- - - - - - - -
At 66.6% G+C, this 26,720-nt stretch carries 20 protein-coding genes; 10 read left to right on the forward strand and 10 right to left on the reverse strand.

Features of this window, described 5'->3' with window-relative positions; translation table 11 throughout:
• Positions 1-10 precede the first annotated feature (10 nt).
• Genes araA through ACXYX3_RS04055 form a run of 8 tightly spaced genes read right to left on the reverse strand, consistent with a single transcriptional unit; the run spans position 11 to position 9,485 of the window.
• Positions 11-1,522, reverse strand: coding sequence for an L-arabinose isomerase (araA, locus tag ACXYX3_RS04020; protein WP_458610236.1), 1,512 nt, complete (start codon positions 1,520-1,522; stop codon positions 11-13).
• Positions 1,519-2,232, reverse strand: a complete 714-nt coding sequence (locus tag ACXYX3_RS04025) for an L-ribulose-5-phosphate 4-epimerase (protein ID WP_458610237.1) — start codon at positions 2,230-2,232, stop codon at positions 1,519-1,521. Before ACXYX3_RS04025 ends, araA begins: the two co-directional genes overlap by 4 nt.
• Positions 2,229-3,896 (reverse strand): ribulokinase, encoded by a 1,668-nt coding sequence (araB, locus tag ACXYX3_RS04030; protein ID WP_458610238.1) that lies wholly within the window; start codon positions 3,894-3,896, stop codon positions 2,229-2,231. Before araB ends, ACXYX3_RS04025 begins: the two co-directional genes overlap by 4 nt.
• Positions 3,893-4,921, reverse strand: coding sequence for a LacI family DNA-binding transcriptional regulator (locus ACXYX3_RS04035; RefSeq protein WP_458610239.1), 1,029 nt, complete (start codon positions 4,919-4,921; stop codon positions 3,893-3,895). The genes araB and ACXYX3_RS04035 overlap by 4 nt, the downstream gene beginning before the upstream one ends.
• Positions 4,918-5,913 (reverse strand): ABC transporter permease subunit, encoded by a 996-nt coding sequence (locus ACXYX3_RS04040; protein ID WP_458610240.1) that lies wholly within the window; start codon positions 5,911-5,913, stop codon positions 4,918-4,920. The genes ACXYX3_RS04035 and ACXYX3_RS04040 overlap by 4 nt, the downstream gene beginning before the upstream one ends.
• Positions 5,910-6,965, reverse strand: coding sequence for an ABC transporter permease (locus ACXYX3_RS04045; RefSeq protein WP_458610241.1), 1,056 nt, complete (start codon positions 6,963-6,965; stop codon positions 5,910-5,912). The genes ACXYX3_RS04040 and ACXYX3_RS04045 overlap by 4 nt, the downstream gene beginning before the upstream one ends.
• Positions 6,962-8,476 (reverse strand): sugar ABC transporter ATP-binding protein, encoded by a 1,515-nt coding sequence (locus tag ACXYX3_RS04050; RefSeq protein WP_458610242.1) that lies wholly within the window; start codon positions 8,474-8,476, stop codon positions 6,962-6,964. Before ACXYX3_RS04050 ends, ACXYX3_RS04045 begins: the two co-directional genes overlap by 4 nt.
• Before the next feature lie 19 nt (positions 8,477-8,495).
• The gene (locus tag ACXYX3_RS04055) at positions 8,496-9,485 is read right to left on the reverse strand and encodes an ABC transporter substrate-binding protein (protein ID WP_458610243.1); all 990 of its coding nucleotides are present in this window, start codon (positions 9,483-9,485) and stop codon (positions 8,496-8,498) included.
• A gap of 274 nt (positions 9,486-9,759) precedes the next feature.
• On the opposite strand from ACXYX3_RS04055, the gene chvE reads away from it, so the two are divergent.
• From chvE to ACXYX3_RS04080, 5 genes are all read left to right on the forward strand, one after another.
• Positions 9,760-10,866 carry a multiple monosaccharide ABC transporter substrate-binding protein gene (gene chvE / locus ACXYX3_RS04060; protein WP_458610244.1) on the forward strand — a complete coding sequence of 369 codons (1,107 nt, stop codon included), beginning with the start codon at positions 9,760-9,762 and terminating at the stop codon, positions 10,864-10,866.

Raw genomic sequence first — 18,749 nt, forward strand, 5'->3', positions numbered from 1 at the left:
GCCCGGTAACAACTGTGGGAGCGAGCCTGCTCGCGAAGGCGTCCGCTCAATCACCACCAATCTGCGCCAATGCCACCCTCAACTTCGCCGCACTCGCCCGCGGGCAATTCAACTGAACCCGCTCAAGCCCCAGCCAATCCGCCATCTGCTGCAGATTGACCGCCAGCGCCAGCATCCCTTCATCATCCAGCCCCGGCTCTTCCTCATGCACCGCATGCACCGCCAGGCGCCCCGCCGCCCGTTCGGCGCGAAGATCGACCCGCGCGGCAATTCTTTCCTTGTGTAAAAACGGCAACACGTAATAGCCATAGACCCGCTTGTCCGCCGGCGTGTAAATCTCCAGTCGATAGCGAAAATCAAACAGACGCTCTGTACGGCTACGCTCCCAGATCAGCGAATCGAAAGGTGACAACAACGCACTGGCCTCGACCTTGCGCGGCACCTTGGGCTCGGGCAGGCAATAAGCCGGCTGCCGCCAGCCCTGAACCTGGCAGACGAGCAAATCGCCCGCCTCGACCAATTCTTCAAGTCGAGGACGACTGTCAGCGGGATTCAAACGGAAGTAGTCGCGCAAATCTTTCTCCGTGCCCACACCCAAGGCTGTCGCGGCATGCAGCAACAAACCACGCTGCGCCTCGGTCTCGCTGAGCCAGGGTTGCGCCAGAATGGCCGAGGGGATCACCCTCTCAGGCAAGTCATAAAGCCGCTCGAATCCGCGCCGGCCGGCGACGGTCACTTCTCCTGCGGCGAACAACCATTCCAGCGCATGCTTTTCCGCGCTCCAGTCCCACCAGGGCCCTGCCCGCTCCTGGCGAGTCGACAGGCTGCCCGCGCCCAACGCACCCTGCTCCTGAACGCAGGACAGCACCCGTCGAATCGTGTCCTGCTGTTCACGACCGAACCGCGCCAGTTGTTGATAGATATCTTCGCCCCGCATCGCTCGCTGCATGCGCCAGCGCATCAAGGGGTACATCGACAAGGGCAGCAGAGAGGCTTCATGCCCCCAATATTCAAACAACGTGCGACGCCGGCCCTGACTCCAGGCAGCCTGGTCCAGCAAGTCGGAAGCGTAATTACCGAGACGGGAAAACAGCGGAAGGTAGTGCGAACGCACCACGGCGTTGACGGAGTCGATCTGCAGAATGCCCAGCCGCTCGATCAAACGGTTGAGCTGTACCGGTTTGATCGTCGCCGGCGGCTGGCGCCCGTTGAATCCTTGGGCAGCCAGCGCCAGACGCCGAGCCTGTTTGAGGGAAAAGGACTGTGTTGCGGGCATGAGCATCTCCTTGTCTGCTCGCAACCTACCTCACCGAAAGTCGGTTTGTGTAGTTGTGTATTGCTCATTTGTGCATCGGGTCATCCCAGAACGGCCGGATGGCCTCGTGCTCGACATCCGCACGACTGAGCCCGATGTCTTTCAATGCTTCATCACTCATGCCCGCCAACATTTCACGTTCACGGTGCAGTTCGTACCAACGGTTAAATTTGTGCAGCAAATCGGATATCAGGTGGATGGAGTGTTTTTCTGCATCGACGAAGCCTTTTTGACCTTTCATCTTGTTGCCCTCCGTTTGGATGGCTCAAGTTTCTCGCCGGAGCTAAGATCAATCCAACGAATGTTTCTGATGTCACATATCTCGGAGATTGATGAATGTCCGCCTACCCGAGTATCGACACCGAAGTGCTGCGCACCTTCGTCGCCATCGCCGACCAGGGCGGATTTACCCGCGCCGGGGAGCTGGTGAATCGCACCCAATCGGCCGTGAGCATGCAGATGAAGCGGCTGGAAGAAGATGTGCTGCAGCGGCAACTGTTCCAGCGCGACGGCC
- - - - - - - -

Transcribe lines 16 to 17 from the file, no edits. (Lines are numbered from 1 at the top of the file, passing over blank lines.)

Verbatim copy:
• From chvE to ACXYX3_RS04080, 5 genes are all read left to right on the forward strand, one after another.
• Positions 9,760-10,866 carry a multiple monosaccharide ABC transporter substrate-binding protein gene (gene chvE / locus ACXYX3_RS04060; protein WP_458610244.1) on the forward strand — a complete coding sequence of 369 codons (1,107 nt, stop codon included), beginning with the start codon at positions 9,760-9,762 and terminating at the stop codon, positions 10,864-10,866.